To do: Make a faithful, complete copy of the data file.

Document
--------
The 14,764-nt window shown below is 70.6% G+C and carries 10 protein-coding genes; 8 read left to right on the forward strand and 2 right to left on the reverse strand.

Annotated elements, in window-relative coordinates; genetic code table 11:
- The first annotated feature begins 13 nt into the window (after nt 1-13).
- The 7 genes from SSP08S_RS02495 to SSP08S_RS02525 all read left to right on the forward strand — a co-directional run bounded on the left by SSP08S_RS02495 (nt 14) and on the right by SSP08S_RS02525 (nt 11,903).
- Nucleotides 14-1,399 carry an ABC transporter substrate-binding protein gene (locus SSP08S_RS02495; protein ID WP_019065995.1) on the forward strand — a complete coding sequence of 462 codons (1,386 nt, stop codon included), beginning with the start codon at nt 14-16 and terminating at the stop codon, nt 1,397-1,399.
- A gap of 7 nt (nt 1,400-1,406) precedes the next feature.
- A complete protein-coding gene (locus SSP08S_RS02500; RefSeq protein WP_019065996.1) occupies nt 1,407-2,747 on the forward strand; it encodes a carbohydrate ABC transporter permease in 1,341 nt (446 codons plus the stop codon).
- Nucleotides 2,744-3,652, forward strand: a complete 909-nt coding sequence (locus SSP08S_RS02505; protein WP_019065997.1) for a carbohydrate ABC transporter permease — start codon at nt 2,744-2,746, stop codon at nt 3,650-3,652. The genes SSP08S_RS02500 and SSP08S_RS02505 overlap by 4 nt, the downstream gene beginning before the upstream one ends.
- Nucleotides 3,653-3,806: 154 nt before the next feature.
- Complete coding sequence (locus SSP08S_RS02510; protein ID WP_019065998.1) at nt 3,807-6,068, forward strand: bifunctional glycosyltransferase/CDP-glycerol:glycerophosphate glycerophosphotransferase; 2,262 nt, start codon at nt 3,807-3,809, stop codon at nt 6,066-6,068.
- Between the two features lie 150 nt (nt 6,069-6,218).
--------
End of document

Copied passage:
The 14,764-nt window shown below is 70.6% G+C and carries 10 protein-coding genes; 8 read left to right on the forward strand and 2 right to left on the reverse strand.

Annotated elements, in window-relative coordinates; genetic code table 11:
- The first annotated feature begins 13 nt into the window (after nt 1-13).
- The 7 genes from SSP08S_RS02495 to SSP08S_RS02525 all read left to right on the forward strand — a co-directional run bounded on the left by SSP08S_RS02495 (nt 14) and on the right by SSP08S_RS02525 (nt 11,903).
- Nucleotides 14-1,399 carry an ABC transporter substrate-binding protein gene (locus SSP08S_RS02495; protein ID WP_019065995.1) on the forward strand — a complete coding sequence of 462 codons (1,386 nt, stop codon included), beginning with the start codon at nt 14-16 and terminating at the stop codon, nt 1,397-1,399.
- A gap of 7 nt (nt 1,400-1,406) precedes the next feature.
- A complete protein-coding gene (locus SSP08S_RS02500; RefSeq protein WP_019065996.1) occupies nt 1,407-2,747 on the forward strand; it encodes a carbohydrate ABC transporter permease in 1,341 nt (446 codons plus the stop codon).
- Nucleotides 2,744-3,652, forward strand: a complete 909-nt coding sequence (locus SSP08S_RS02505; protein WP_019065997.1) for a carbohydrate ABC transporter permease — start codon at nt 2,744-2,746, stop codon at nt 3,650-3,652. The genes SSP08S_RS02500 and SSP08S_RS02505 overlap by 4 nt, the downstream gene beginning before the upstream one ends.
- Nucleotides 3,653-3,806: 154 nt before the next feature.
- Complete coding sequence (locus SSP08S_RS02510; protein ID WP_019065998.1) at nt 3,807-6,068, forward strand: bifunctional glycosyltransferase/CDP-glycerol:glycerophosphate glycerophosphotransferase; 2,262 nt, start codon at nt 3,807-3,809, stop codon at nt 6,066-6,068.
- Between the two features lie 150 nt (nt 6,069-6,218).